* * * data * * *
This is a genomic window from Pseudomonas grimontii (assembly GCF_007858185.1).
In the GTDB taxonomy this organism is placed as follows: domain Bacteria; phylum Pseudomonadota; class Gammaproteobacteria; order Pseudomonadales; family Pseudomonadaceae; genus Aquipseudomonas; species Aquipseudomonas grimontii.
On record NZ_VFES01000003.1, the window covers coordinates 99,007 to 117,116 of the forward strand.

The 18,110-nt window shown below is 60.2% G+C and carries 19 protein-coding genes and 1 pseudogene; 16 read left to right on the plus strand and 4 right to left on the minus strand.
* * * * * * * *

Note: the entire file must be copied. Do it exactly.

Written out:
This is a genomic window from Pseudomonas grimontii (assembly GCF_007858185.1).
In the GTDB taxonomy this organism is placed as follows: domain Bacteria; phylum Pseudomonadota; class Gammaproteobacteria; order Pseudomonadales; family Pseudomonadaceae; genus Aquipseudomonas; species Aquipseudomonas grimontii.
On record NZ_VFES01000003.1, the window covers coordinates 99,007 to 117,116 of the forward strand.

The 18,110-nt window shown below is 60.2% G+C and carries 19 protein-coding genes and 1 pseudogene; 16 read left to right on the plus strand and 4 right to left on the minus strand.